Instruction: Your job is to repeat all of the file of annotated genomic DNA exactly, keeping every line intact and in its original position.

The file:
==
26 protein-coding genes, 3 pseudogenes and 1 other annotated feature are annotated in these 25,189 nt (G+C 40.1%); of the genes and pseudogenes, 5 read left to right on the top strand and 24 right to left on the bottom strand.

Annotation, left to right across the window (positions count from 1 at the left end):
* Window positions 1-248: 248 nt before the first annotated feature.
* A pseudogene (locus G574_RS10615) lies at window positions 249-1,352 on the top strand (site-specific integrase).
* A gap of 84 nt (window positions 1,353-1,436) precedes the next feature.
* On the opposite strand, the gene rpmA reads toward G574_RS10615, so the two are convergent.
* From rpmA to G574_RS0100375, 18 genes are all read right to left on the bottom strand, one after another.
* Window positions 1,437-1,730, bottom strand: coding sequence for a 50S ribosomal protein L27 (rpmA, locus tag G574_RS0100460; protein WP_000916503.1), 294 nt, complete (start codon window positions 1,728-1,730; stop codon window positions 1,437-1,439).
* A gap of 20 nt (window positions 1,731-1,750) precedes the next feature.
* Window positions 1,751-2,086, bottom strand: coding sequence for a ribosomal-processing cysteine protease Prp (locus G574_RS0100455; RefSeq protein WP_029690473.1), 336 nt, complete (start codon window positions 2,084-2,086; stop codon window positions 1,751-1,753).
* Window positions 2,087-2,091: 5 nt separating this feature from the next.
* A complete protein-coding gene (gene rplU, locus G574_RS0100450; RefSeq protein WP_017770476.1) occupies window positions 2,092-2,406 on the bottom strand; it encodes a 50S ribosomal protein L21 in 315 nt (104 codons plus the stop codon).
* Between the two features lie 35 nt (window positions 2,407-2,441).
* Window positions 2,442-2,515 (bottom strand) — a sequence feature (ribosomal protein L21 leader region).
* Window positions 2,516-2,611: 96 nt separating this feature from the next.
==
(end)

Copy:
26 protein-coding genes, 3 pseudogenes and 1 other annotated feature are annotated in these 25,189 nt (G+C 40.1%); of the genes and pseudogenes, 5 read left to right on the top strand and 24 right to left on the bottom strand.

Annotation, left to right across the window (positions count from 1 at the left end):
* Window positions 1-248: 248 nt before the first annotated feature.
* A pseudogene (locus G574_RS10615) lies at window positions 249-1,352 on the top strand (site-specific integrase).
* A gap of 84 nt (window positions 1,353-1,436) precedes the next feature.
* On the opposite strand, the gene rpmA reads toward G574_RS10615, so the two are convergent.
* From rpmA to G574_RS0100375, 18 genes are all read right to left on the bottom strand, one after another.
* Window positions 1,437-1,730, bottom strand: coding sequence for a 50S ribosomal protein L27 (rpmA, locus tag G574_RS0100460; protein WP_000916503.1), 294 nt, complete (start codon window positions 1,728-1,730; stop codon window positions 1,437-1,439).
* A gap of 20 nt (window positions 1,731-1,750) precedes the next feature.
* Window positions 1,751-2,086, bottom strand: coding sequence for a ribosomal-processing cysteine protease Prp (locus G574_RS0100455; RefSeq protein WP_029690473.1), 336 nt, complete (start codon window positions 2,084-2,086; stop codon window positions 1,751-1,753).
* Window positions 2,087-2,091: 5 nt separating this feature from the next.
* A complete protein-coding gene (gene rplU, locus G574_RS0100450; RefSeq protein WP_017770476.1) occupies window positions 2,092-2,406 on the bottom strand; it encodes a 50S ribosomal protein L21 in 315 nt (104 codons plus the stop codon).
* Between the two features lie 35 nt (window positions 2,407-2,441).
* Window positions 2,442-2,515 (bottom strand) — a sequence feature (ribosomal protein L21 leader region).
* Window positions 2,516-2,611: 96 nt separating this feature from the next.